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Thunnus

1/32 Hasegawa N1K2-J Shiden Kai 343-45

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Another detail I've added to the Shiden Kai.  The kit gives you boarding ladders for each side of the aircraft.  Like the Fw 190D-9, the boarding ladder is retractable.  The kit shows the ladder in the retracted position, laying flush with the bottom of the wing.  If you want to mount the boarding ladder, the kit requires you to open up the appropriate hole.  I am going to have the port ladder extended.  But instead of just drilling the hole, I thought it's more realistic to open the space that the ladder would occupy.
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A piece of sheet styrene was used to block off the opening and a small hole was drilled into that to accept the ladder. I dry fit the fuselage to make sure the piece of styrene wasn't interfering with the fit.
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Another small detail that hopefully adds to the overall model.
IMG-8632.jpg

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Taking a closer look at two interior parts that I feel are important:  the throttle quadrant and the gunsight.  These have been snipped from the sprue and the mold seams carefully removed.  I've partially reamed out the optic element of the gunsight with the tip of a small drill bit so that I can put a drop of clear UV epoxy in it at the end.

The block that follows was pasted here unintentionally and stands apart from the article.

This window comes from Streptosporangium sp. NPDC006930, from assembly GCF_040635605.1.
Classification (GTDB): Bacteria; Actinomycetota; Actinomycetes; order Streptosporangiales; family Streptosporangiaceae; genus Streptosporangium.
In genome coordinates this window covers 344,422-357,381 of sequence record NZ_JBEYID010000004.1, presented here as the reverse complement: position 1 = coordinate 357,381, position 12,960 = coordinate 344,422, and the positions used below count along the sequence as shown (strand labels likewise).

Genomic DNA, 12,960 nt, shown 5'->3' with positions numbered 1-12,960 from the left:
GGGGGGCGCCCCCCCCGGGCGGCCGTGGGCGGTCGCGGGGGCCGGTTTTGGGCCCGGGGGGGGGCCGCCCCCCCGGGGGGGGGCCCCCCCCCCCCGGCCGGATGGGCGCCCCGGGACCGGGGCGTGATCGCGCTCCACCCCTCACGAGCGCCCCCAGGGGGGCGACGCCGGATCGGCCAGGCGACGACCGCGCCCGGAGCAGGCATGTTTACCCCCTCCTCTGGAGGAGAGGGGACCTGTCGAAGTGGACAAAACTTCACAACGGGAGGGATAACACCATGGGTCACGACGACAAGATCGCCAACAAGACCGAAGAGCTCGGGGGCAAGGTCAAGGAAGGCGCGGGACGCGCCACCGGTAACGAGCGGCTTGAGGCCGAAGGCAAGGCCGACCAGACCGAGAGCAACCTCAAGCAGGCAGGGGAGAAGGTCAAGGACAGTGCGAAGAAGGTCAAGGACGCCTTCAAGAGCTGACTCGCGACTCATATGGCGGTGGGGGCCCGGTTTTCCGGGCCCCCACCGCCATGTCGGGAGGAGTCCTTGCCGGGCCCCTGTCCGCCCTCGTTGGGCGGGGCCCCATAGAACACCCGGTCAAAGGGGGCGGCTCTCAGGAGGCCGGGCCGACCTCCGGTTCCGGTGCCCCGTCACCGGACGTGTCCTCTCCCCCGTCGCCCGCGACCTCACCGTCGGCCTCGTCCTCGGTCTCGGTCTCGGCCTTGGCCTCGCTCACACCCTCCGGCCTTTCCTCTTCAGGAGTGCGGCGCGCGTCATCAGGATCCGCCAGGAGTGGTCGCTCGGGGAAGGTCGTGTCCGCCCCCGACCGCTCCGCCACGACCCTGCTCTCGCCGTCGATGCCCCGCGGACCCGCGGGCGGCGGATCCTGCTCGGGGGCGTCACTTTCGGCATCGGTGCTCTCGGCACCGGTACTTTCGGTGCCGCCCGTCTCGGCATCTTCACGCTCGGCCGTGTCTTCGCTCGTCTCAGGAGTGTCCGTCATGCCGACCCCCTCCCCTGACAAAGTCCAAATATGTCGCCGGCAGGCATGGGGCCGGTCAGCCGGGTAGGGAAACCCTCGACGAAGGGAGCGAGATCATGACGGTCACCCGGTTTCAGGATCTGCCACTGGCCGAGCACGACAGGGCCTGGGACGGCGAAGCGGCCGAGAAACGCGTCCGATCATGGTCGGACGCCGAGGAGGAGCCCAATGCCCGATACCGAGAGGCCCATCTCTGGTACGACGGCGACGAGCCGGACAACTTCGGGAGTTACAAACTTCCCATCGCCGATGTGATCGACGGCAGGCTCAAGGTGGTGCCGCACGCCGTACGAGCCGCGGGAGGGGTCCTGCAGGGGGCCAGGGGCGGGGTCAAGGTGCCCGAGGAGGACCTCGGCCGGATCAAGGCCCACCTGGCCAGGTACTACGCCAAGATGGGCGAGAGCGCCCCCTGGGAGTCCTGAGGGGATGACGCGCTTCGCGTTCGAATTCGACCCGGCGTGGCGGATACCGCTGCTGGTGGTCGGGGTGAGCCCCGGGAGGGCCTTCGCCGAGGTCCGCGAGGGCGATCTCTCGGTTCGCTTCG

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The Brengun detail set has some upgrades for both of these components.  I can't promise that I'll be using all of these phototech pieces.  Sometimes they look better on paper than real life.
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And sometimes the parts are just too small and fiddle to bother with (at least for me).  For example, I'm pretty dubious about folding those tiny holders for the gunsight glass film... seriously?
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I've noticed that Brengun includes a great deal of exterior enhancements as well.  Notice the wheel hub details to the right of the gunsight section.  I've already painted the wheel hubs without realizing that there were these enhancements.  I'll have to take a closer look at the instruction sheet to take inventory of all of the possible improvements.

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10 hours ago, Shiba said:

Hi, John   You might have pic of type 98 gun sight already, but here is some more

https://search.yahoo.co.jp/image/search?rkf=2&ei=UTF-8&gdr=1&p=98式照準器

 

Regards,

Matsu.

 

 

Thank you Matsu! That is very helpful!